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In a question I had asked earlier, I was interested in knowing whether we could decide in polynomial time whether, for a directed graph $G$ with every one of its vertices belonging to an edge, a size-$w$ watch set, with $w$ at least half the number of vertices in $G$, exists (see the linked question). Several users showed that, in fact, such a polynomial time decider does not exist.

I'm interested in whether a polynomial time decider exists for a variant of this problem. Now, suppose that $G = (V,E)$ is an $n$-vertex directed graph with the property that every vertex in $G$ has an edge entering it. That is, for each vertex $v \in V$, there is an edge $(u,v)$ in $E$. With this in mind, consider the problem of deciding whether, for a given $w \geq 2n/3$, $G$ has a size-$w$ watch set. With the constraint that every vertex has an edge entering it, I'm not sure that we are able to reduce from arbitrary directed graphs, as Discrete lizard showed we could do in my earlier question. What I suspect is that any graph of this type must have a size-$w$ watch set, with $w \geq 2n/3$.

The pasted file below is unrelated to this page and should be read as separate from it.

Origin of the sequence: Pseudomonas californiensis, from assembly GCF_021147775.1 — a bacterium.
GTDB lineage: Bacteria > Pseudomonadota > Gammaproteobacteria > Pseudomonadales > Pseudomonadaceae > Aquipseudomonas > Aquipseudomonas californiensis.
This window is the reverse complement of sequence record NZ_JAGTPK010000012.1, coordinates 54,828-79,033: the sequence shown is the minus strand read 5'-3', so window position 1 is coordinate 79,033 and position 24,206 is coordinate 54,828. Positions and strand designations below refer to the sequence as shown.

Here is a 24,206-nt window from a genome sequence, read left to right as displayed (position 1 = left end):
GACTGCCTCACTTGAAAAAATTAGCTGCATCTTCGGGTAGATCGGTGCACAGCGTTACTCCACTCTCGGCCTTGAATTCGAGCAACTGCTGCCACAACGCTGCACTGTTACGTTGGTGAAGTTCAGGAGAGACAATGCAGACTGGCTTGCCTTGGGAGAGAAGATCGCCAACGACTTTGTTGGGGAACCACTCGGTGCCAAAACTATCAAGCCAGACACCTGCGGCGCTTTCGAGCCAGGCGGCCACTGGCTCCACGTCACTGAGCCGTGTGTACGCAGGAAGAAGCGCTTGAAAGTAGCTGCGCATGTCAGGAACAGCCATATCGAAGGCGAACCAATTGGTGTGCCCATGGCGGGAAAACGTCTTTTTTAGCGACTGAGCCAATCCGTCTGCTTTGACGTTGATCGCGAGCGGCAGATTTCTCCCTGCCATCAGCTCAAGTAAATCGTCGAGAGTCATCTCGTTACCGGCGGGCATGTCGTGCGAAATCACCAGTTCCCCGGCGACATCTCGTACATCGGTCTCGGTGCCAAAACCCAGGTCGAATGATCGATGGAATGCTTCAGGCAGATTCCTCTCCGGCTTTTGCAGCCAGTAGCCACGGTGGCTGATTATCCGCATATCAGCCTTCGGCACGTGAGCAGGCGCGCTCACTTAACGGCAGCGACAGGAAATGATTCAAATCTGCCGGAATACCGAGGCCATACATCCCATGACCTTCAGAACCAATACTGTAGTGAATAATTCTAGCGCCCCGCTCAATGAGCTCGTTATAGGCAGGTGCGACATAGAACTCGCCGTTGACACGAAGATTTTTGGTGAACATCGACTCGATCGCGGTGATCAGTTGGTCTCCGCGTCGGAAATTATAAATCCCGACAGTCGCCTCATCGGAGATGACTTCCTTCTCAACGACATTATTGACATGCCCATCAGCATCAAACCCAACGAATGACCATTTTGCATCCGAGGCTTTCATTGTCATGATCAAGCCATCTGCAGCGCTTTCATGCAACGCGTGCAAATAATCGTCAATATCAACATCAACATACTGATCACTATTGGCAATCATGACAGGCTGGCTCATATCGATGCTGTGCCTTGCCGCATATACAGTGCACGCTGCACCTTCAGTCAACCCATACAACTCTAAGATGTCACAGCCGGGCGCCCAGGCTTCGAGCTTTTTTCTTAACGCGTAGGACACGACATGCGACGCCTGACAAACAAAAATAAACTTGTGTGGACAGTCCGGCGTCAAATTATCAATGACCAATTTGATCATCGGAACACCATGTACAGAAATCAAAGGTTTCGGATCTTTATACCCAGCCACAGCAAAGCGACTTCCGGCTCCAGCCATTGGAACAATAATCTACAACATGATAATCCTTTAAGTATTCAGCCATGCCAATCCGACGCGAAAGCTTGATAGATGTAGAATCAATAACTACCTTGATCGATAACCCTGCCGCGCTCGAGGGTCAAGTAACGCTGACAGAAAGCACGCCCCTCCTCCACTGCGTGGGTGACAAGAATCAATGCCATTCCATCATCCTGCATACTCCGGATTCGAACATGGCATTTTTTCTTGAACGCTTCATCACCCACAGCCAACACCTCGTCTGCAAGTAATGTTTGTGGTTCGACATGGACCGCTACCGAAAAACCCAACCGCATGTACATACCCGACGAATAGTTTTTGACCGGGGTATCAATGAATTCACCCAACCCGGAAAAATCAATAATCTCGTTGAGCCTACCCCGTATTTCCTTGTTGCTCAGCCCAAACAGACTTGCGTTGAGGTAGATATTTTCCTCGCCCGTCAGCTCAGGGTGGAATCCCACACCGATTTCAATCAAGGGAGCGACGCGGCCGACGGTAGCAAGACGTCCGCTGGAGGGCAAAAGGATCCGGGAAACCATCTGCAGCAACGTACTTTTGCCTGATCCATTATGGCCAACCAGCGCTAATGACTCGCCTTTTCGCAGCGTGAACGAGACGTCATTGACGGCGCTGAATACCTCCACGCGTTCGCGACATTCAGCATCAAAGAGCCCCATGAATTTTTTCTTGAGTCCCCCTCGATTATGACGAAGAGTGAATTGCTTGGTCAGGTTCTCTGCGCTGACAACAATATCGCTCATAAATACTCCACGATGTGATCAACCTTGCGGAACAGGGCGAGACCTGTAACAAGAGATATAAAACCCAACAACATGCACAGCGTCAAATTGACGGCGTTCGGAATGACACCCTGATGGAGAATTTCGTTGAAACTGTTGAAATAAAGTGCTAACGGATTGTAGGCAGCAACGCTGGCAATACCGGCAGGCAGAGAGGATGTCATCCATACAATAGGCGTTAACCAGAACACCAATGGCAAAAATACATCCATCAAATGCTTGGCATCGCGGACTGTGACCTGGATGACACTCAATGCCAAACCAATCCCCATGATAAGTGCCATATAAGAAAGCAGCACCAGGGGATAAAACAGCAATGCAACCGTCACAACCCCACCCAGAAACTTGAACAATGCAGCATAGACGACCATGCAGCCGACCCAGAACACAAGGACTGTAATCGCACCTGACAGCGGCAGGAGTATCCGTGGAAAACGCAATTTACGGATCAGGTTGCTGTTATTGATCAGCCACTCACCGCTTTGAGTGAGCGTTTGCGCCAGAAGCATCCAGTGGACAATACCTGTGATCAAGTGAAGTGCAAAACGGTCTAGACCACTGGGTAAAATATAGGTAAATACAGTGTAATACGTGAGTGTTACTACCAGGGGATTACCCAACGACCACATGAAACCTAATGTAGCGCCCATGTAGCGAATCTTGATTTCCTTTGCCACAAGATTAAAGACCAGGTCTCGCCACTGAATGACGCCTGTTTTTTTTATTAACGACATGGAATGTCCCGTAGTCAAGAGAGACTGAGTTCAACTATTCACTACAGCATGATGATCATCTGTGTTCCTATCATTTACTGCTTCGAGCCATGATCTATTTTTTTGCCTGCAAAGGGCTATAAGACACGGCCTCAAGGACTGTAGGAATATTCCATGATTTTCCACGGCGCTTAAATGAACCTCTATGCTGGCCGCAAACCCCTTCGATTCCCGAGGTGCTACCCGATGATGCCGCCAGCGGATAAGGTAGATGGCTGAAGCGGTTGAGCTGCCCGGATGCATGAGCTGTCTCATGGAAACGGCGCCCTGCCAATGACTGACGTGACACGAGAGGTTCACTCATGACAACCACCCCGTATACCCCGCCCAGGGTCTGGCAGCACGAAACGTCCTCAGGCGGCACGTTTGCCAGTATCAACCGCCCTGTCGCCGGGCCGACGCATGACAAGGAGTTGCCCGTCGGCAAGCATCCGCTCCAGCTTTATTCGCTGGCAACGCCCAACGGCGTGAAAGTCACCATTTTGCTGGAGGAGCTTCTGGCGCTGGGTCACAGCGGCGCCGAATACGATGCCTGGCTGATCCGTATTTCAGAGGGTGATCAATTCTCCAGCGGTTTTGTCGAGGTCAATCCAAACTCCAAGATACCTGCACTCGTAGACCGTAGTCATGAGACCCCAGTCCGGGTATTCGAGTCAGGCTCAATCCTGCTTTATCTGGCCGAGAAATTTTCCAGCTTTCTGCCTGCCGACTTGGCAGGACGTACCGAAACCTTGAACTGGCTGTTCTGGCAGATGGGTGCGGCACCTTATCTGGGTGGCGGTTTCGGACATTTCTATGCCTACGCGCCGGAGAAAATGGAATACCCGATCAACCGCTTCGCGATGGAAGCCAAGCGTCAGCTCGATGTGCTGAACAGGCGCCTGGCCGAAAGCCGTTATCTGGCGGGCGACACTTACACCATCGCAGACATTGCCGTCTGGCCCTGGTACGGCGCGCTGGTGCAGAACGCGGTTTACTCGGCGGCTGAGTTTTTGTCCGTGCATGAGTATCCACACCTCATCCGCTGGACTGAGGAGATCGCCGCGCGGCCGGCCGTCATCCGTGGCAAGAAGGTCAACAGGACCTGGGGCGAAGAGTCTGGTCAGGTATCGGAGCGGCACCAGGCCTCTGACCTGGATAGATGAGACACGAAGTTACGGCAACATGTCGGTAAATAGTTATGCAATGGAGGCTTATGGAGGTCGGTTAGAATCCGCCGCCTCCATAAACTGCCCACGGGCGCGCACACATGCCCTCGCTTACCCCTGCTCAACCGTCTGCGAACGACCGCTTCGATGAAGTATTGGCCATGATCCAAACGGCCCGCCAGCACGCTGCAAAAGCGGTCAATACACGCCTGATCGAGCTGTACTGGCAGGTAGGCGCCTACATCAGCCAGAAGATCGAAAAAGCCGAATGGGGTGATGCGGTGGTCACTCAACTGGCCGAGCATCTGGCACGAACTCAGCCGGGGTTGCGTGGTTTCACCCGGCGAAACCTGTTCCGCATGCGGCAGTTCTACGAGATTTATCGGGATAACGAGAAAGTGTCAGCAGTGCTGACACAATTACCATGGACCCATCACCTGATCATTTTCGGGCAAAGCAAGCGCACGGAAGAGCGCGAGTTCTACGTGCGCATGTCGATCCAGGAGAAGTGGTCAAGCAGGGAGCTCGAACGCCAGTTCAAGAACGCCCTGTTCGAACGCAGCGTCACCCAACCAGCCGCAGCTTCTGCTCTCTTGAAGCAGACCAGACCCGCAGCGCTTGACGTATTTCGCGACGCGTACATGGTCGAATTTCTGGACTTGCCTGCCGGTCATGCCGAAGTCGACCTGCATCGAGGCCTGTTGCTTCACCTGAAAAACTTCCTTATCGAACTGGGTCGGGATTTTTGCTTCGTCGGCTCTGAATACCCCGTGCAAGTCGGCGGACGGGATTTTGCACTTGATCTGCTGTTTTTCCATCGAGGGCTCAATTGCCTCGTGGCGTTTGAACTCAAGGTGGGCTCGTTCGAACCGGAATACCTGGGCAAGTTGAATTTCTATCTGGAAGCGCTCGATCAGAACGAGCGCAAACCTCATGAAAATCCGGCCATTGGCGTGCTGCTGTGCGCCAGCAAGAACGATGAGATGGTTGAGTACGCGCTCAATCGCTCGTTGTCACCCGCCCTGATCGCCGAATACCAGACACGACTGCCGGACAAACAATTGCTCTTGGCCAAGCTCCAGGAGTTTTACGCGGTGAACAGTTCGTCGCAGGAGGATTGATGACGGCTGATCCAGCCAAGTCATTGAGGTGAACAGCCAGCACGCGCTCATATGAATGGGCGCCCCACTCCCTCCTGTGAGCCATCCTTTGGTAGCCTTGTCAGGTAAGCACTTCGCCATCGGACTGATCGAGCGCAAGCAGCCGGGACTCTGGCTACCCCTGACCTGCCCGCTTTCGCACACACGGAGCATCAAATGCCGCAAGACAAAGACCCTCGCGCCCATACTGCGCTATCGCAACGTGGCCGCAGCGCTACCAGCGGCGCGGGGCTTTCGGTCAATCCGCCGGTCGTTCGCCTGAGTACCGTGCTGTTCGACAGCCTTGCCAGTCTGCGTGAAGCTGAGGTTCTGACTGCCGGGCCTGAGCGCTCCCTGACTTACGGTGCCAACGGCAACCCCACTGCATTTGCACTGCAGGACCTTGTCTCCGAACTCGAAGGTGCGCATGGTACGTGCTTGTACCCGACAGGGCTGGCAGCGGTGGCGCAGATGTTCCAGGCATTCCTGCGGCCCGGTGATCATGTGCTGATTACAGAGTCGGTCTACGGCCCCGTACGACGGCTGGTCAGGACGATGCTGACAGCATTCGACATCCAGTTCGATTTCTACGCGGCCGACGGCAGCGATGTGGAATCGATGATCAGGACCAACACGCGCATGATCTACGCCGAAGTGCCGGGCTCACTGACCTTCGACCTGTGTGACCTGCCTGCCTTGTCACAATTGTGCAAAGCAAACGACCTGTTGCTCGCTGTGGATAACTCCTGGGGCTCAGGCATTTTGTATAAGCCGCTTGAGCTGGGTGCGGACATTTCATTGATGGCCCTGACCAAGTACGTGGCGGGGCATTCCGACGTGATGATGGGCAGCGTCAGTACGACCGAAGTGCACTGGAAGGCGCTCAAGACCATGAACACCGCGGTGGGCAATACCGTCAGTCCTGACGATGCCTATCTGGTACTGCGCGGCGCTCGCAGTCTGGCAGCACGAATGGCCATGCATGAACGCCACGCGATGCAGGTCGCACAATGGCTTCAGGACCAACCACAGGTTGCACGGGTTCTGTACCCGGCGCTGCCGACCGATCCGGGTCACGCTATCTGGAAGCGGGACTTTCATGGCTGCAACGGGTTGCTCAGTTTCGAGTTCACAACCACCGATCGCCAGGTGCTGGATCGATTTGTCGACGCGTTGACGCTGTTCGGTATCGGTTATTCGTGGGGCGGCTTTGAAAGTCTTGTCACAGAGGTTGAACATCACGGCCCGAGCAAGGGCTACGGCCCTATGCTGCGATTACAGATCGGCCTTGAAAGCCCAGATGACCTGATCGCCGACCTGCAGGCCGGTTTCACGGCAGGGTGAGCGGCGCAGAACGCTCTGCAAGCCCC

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  • $\begingroup$ Actually, I think I can prove by induction the conjecture I give in the last sentence. I'll see if I can come up with a solution. $\endgroup$ – R. Potts Apr 29 '17 at 19:52
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    $\begingroup$ I suggest you try random testing: generate a million small random graphs with this property; for each, find the smallest watch set (e.g., through exhaustive search); and check whether your conjecture seems to hold in every such case. I bet this will either help give you higher confidence in the conjecture (that it's worth your time to try to prove) or find a counterexample. $\endgroup$ – D.W. Apr 30 '17 at 5:56
  • $\begingroup$ @D.W. Thanks, I'll try something like this. $\endgroup$ – R. Potts Apr 30 '17 at 6:11
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    $\begingroup$ @D.W. Personally, I find that directly trying to construct a counter example is more constructive than randomly letting 'someone else' experiment. In the case of experiments, you only really can understand anything if you actually find a counter example, otherwise you can only say that randomly searching for a counter-example is hard, which is essentially saying you don't understand anything! But if you try to construct a counter example, you often either get one or see why it is hard to construct a counter-example, which will often lead to a proof! ... $\endgroup$ – Discrete lizard May 2 '17 at 8:49
  • $\begingroup$ ... Of course, experiments can be very useful to find tricky cases that you haven't been able to think of, but I only see the value if you have actually tried (and 'unsatisfyingly' failed!) to find tricky cases. $\endgroup$ – Discrete lizard May 2 '17 at 8:49

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